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I need to use cross-appdomain calls in my app, and sometimes I have this RemotingException: Object '/2fa53226_da41_42ba_b185_ec7d9c454712/ygiw+xfegmkhdinj7g2kpkhc_7.rem' has been disconnected or does not exist at the server.
The target object is still alive, I have checked it.

UPD I've set breakpoint in the finalizer of the target object, and it never hits. Thus, this object is alive and wasn't GC'ed.

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up vote 28 down vote accepted

That is probably because the local garbage collector at the server side collects the object. You can prevent that by renewing the leasing. You can read more about that in these articles:

Update: Unfortunately, the MSDN Magazine issues from 2008 or older are no longer browseable online, but only as .chm files that you have to download to your local machine. The previous issues can be found in:

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It can't be GC'ed, because server-side keeps reference to this object. – user626528 Jun 14 '11 at 7:16
If you have disabled Lifetime management, the object remains exposed by remoting (so it can't be GC'ed) until you disconnect it on the server side. – Guillaume Jun 14 '11 at 8:24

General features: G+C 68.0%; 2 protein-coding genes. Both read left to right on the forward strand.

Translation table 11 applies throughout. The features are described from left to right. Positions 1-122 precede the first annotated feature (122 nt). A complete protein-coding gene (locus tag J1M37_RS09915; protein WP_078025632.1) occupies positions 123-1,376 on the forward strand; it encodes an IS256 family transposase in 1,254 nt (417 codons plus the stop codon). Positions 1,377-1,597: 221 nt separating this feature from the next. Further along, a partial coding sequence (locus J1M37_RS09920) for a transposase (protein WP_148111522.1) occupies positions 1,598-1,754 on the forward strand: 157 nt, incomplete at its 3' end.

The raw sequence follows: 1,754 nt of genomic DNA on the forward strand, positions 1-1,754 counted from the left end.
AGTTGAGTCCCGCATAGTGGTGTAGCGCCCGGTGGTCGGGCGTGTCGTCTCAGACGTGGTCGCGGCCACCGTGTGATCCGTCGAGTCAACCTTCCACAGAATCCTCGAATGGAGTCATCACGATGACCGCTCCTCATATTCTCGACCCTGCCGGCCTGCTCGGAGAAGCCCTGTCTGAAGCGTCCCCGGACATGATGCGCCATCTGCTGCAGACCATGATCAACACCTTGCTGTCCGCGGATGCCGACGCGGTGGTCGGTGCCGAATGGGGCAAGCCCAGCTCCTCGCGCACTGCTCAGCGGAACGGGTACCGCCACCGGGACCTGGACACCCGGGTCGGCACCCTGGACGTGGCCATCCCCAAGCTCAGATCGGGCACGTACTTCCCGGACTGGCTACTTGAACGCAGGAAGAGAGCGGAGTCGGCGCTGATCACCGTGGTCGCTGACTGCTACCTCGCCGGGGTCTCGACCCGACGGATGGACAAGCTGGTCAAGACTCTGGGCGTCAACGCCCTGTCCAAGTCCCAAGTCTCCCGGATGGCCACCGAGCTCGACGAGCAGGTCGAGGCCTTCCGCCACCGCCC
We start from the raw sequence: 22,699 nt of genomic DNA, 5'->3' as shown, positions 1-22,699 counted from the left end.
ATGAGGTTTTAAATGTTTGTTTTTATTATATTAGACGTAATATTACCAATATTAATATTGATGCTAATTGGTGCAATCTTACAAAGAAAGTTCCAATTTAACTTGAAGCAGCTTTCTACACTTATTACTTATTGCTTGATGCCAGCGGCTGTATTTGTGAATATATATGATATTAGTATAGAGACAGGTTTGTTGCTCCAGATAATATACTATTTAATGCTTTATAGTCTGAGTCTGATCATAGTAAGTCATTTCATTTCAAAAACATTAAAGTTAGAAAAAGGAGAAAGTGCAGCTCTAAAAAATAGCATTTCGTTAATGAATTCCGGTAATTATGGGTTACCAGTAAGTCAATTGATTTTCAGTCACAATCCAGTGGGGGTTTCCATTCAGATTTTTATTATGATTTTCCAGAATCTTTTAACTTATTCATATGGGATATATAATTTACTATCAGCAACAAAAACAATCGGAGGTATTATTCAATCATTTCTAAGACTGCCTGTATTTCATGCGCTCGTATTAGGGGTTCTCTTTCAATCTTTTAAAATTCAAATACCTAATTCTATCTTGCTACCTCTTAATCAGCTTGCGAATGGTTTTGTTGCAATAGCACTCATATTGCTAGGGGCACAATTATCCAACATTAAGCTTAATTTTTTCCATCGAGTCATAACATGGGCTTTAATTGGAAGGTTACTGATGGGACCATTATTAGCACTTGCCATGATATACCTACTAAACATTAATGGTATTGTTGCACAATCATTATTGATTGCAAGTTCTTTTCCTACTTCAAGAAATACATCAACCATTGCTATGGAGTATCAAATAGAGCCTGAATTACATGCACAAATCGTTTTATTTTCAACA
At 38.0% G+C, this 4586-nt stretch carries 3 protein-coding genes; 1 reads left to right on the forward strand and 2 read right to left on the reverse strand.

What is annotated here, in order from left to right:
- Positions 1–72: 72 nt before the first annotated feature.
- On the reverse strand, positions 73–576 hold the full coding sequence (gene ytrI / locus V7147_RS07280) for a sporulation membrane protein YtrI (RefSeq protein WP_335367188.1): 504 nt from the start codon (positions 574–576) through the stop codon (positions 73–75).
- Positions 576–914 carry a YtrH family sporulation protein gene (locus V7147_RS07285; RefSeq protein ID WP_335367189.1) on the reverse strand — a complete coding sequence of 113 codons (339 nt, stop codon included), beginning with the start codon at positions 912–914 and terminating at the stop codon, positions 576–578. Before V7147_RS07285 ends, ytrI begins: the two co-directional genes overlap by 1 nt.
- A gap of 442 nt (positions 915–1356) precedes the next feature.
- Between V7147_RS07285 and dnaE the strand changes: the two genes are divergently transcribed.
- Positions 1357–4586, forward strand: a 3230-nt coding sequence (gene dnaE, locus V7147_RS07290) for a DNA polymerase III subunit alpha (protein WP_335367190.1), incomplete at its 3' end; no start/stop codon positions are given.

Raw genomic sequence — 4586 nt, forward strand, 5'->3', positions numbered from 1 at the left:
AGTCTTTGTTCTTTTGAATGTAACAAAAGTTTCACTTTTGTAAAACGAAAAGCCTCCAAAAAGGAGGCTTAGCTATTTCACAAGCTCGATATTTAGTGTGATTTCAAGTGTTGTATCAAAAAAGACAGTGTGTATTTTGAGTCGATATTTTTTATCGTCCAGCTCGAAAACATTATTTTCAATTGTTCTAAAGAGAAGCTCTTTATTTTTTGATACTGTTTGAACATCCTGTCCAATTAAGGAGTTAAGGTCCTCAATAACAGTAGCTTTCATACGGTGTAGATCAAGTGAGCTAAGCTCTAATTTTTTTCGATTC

On the Server side you can call RemotingServices.Disconnect(myObject); – Guillaume Jun 14 '11 at 9:26
Remoting keeps a reference on your object as long as it's exposed. If the lifetime is infinite, Remoting will keep a reference forever unless you explicity tell it to close the server and release the reference (that is done by calling Disconnect). – Guillaume Jun 14 '11 at 10:26
@user626528 The reference died ? When ? You mean without changing lifetime ? If so, that's because if no method is called by the client for a certain period, default Remoting automatically disconnect it and release its reference. – Guillaume Jun 14 '11 at 11:55

This is because the Lifetime management on the server side disconnects the object when its lease expires, to allow GC to collect it. If you try to use it from the client side, you will get an Exception, even if it has not been GC'd on the server yet (e.g. because there still is another reference to it) but the lease has expired. This is to avoid unpredictable behaviour. The accepted answer provides a good reference on how to correctly manage the lifetime of Remote .NET Objects.

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Thanks for explanation, voted – Shelest May 24 '13 at 14:06

in my case, the problem was that in the client computer, there was an virtual network adapter active, disabling the virtual network adapters, the problem was solved

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